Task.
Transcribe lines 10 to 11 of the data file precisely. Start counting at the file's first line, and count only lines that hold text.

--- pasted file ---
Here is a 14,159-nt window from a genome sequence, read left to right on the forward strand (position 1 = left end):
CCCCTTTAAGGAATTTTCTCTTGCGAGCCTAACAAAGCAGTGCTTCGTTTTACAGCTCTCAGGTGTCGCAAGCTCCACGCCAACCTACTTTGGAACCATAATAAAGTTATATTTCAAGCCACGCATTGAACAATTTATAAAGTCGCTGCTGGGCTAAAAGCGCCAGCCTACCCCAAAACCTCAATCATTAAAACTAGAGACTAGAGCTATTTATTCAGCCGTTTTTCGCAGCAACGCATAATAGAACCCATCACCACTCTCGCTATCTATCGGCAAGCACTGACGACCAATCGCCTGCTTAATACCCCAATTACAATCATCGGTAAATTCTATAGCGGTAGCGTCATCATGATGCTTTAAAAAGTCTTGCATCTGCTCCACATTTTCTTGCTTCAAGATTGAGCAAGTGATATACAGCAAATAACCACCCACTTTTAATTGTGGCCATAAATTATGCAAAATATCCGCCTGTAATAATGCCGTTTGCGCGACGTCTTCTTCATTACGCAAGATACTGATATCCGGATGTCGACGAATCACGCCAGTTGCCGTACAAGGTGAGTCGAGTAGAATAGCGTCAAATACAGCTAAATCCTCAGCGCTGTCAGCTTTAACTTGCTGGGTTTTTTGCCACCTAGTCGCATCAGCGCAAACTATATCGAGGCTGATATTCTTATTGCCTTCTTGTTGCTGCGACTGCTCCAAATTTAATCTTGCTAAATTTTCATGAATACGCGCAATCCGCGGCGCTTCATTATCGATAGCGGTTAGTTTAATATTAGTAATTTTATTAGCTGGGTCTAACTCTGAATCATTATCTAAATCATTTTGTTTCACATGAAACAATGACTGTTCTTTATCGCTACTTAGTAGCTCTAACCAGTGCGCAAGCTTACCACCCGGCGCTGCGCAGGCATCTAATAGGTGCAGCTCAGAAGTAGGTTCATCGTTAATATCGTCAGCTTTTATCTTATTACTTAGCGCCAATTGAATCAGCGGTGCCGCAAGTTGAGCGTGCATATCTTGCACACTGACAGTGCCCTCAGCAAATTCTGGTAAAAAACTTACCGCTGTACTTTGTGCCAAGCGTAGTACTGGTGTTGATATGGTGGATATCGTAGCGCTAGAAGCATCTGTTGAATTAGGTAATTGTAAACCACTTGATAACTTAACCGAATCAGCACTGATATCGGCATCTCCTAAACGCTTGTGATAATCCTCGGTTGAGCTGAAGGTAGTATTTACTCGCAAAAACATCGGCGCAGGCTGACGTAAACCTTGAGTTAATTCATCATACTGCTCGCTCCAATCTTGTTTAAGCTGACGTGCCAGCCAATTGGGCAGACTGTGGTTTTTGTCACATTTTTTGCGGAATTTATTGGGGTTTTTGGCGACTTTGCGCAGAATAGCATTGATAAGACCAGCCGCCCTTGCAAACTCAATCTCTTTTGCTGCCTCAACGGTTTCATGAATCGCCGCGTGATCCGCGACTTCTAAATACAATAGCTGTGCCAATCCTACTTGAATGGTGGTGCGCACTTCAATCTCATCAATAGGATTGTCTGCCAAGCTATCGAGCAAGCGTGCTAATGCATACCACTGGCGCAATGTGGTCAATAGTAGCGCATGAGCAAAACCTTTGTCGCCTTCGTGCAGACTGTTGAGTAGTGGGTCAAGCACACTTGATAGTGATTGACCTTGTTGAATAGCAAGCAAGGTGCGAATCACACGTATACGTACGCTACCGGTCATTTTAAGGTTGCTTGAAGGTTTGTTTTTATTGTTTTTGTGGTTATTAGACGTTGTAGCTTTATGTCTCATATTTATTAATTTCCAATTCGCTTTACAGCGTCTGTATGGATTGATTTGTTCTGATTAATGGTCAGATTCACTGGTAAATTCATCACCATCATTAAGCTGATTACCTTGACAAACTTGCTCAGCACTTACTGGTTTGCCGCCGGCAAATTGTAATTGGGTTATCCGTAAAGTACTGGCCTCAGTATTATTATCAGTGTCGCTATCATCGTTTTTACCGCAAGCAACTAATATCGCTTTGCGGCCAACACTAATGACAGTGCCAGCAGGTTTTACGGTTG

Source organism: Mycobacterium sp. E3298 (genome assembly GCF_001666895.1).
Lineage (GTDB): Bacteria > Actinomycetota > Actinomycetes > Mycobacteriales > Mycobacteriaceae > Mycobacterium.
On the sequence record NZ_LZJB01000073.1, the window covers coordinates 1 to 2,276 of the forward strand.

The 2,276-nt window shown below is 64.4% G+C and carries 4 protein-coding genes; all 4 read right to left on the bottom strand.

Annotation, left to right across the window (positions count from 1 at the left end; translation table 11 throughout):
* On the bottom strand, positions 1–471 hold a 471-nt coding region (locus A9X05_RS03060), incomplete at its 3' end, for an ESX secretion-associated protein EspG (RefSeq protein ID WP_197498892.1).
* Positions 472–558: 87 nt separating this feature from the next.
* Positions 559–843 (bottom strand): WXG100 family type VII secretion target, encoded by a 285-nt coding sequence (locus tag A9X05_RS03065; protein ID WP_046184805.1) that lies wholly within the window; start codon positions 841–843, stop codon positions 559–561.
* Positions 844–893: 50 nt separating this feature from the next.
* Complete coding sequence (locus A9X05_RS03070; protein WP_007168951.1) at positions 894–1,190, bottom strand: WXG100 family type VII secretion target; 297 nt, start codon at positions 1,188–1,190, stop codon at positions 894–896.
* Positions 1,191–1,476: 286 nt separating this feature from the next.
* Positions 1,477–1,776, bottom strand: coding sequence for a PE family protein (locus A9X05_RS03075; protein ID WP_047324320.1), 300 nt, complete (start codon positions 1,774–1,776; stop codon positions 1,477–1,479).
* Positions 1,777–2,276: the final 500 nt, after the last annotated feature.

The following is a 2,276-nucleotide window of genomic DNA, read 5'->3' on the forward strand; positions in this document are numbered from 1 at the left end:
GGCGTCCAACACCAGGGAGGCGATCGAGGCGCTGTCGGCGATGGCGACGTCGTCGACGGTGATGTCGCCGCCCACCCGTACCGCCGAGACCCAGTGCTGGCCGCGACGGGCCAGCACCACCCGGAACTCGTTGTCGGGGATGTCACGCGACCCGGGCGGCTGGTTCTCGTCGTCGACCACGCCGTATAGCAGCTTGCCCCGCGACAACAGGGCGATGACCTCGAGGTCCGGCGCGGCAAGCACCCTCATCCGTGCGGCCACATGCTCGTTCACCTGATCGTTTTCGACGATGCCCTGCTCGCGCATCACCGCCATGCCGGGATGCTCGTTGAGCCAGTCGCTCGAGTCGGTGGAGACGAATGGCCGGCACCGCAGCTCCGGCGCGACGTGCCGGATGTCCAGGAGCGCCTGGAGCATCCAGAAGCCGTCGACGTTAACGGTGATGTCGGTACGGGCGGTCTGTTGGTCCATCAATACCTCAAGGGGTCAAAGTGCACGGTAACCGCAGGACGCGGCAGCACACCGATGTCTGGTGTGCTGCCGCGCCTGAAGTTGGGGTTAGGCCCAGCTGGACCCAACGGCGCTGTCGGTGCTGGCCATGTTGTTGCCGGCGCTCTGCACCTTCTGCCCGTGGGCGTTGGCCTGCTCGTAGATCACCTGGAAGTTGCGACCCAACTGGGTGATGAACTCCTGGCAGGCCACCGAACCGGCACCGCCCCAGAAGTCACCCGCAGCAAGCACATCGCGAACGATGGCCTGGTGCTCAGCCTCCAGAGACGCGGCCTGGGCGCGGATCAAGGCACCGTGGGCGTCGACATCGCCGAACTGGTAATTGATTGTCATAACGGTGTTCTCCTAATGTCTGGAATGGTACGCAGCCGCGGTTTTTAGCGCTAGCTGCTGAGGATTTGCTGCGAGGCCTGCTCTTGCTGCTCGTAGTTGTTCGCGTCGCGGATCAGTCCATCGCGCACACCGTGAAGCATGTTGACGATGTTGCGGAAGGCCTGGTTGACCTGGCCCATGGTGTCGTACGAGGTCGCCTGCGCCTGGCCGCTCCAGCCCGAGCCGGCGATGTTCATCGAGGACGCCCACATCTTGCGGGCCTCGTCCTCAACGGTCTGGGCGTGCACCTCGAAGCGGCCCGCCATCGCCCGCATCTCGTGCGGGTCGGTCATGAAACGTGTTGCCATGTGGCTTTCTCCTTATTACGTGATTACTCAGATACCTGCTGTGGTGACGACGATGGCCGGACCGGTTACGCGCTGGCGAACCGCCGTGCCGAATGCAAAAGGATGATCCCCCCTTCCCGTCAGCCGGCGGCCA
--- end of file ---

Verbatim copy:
* Positions 559–843 (bottom strand): WXG100 family type VII secretion target, encoded by a 285-nt coding sequence (locus tag A9X05_RS03065; protein ID WP_046184805.1) that lies wholly within the window; start codon positions 841–843, stop codon positions 559–561.
* Positions 844–893: 50 nt separating this feature from the next.